Understand that comparing the ratio of consecutive terms in a sequence can provide insight into whether the series converges or diverges.
Simplify an expression for the ratio of the n+1 term and the nth term of a sequence and evaluate the limit as n approaches infinity.
Apply the ratio test to determine convergence or divergence.
Quick Lesson Plan
In today’s activity, students will analyze series by determining the ratio of consecutive terms and use this to determine convergence or divergence. In questions 1 and 2, students look at geometric sequences and series which they should be very familiar with from Algebra 2 and Precalculus. Students should recall that geometric series with a common ratio less than 1 will have a finite sum! If students are struggling to remember this, use an intuitive approach to help students reason through the value of the infinite sum. For example, by finding just a few partial sums in question 1, students will quickly realize that the sum is getting bigger and bigger and has no hope of converging to a finite value. In question 2, students should see that the term being added each time is getting smaller and smaller, making the contribution to the sum almost negligible for terms with large values of n. If your school uses the Math Medic Precalculus lessons, this would be a great time to bring up Bernie the Chicken!
In question 3 students encounter a new sequence that is not geometric but nevertheless simple to work with. After writing the first few terms of the sequence, students calculate the ratio from a term to its previous term. They note that this ratio is not constant (since the sequence is not geometric), and should also notice that the ratio is decreasing. Writing the nth term and the n+1 term is an important skill for this lesson, so make sure students feel comfortable constructing these algebraic expressions and knowing what they represent.
In question 5, students must simplify an expression in terms of n. Students may need a few concrete examples of simplifying factorial expressions to be able to generalize patterns for how these expressions simplify. Having students write out 4! as 4*3*2*1 and 5! as 5*4*3*2*1 will help them see which factors remain after dividing terms.
Question 6 gets at the idea of a limit and question 7 has students use their analysis to make a conjecture about the convergence of the series. Note: students do not yet formally know the conclusions of the ratio test so expect their reasoning to be more informal and intuitive. It is likely that students will use their understanding of geometric series to conclude that the series diverges if the ratio is less than 1. If groups do not arrive at this conclusion, do not worry. The whole class debrief will make explicit how the ratio test can be applied.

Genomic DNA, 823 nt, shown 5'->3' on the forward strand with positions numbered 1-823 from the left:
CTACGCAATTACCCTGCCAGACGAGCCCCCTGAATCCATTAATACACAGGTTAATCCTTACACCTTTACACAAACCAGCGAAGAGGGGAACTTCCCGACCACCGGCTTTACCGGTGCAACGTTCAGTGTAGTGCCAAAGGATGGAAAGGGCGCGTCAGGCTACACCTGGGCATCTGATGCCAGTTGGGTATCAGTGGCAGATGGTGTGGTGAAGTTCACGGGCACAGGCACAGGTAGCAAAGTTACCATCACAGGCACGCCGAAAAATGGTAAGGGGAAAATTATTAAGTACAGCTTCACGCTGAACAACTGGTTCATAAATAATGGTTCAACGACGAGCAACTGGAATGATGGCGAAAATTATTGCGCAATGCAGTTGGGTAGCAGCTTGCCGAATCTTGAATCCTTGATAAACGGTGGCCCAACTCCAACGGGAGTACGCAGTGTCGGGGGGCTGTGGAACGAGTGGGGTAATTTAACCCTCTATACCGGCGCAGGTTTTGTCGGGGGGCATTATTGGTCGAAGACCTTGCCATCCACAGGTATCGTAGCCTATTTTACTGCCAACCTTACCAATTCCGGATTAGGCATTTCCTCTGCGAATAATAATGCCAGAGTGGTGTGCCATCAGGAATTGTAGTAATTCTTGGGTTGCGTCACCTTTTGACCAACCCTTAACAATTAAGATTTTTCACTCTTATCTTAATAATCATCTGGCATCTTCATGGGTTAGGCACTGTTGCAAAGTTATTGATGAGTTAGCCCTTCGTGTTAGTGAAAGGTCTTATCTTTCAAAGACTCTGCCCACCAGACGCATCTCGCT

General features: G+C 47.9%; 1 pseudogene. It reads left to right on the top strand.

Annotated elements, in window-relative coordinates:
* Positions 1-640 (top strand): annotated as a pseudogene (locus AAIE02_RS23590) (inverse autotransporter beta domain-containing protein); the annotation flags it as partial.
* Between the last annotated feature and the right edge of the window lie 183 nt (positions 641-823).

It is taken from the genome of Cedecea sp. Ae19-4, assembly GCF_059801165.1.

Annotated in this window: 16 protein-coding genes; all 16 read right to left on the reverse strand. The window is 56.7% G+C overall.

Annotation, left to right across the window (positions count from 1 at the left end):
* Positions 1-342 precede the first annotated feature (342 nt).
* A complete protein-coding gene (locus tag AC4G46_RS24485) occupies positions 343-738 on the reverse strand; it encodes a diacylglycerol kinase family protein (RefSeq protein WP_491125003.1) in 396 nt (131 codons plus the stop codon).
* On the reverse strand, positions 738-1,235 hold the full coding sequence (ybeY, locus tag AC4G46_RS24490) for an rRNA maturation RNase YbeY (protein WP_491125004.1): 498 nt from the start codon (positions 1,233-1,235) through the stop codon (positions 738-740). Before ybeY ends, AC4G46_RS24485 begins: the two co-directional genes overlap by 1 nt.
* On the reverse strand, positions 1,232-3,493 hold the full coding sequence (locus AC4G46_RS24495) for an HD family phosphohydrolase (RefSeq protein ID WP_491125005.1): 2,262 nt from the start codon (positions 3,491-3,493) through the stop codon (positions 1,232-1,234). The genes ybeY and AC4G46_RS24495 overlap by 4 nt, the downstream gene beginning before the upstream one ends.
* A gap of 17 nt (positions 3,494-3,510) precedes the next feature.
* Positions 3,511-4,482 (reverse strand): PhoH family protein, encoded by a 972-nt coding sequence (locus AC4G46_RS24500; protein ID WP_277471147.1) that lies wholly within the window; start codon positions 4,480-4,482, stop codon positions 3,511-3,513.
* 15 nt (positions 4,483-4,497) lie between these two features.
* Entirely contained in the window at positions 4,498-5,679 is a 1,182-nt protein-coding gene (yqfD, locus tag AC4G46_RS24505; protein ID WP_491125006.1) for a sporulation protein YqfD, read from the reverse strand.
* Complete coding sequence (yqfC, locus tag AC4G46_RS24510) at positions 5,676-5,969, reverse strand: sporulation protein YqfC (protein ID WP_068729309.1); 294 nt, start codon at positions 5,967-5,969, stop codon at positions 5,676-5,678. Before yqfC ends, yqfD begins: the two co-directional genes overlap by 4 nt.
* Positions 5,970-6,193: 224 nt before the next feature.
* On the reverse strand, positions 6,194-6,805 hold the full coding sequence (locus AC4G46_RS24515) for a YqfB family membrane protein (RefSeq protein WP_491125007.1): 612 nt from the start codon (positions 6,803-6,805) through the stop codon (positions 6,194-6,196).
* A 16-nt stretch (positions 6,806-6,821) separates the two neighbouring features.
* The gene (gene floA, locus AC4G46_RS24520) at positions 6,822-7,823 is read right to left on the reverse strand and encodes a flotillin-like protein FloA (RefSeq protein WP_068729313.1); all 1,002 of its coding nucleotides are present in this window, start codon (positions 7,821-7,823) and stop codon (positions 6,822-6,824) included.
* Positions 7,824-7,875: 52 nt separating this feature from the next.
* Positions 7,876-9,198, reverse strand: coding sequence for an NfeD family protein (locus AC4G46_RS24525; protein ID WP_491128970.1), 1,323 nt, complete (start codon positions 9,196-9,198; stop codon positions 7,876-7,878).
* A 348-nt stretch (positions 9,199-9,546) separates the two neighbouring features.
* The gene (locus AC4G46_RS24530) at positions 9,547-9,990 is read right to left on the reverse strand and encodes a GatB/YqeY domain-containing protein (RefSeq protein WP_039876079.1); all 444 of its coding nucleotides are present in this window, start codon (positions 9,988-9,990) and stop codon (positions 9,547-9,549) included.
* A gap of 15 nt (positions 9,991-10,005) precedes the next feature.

What do you notice about how this sequence is growing? Is there a common difference? A common ratio?
What does it mean that this series diverges? How do you know it will diverge?
Can you find patterns in the ratios even if the ratio is not constant?
What does n! mean?
How does the ratio of terms depend on the term number? What happens to the value of the ratio as the term numbers get bigger and bigger?
When debriefing the activity, use ratio notation in the margins of questions 1 and 2 to build the connection between geometric series and other types of series that are analyzed by their ratios of consecutive terms. After going over the final aspect of the ratio test in question 7, go back and do the ratio test for the geometric sequence in question 2 shown in the right hand margin of the answer key.
The ratio test is one of the most useful convergence tests and is the foundation for future topics such as the interval and radius of convergence. The ratio test is particularly helpful when the general term of a series involves factorials or exponents as these simplify nicely when comparing consecutive terms.
Note that the ratio test is ONLY helpful when the value of the limit is less than 1 (the series converges) or greater than 1 (the series diverges). If the value of the limit is equal to 1, the test is inconclusive and a different test must be applied. When the value of the limit is 1, the ratio test does not prove or disprove convergence or divergence!
Note also that the sign of the ratio of consecutive terms does not matter. The test uses the absolute value of the ratio of the n+1 term to the nth term to express the magnitude of the ratio, not its sign.
The most challenging aspect for students when using this test is the algebraic manipulation of simplifying the ratio of the n+1 term to the nth term. This will require practice so students can build fluency and intuition about which terms cancel and how to appropriately rewrite an expression. Taking the limit as n approaches infinity of this simplified ratio is a great review of early Calculus topics! (See Topic 1.14–Limits at Infinity).
The ratio test shows up on the Calc BC exam every year. Make sure that students clearly communicate their process and intention so they can earn partial credit even if their algebraic manipulations include errors. Beware of linkage errors by being explicit about when an expression represents the ratio of terms versus the limit as n approaches infinity of the ratio of the terms.
Because this type of question is often worth 3-4 points, it is important that students are aware of what work earns those points. For example, setting up the ratio correctly is often the first point and using correct limit notation earns the second point. Reviewing FRQs from previous exams with students will help them to see exactly what work is expected and how it has been scored in the past. Most importantly, remind them that communication is one of the Mathematical Practices and for that reason, showing each step clearly is of paramount importance.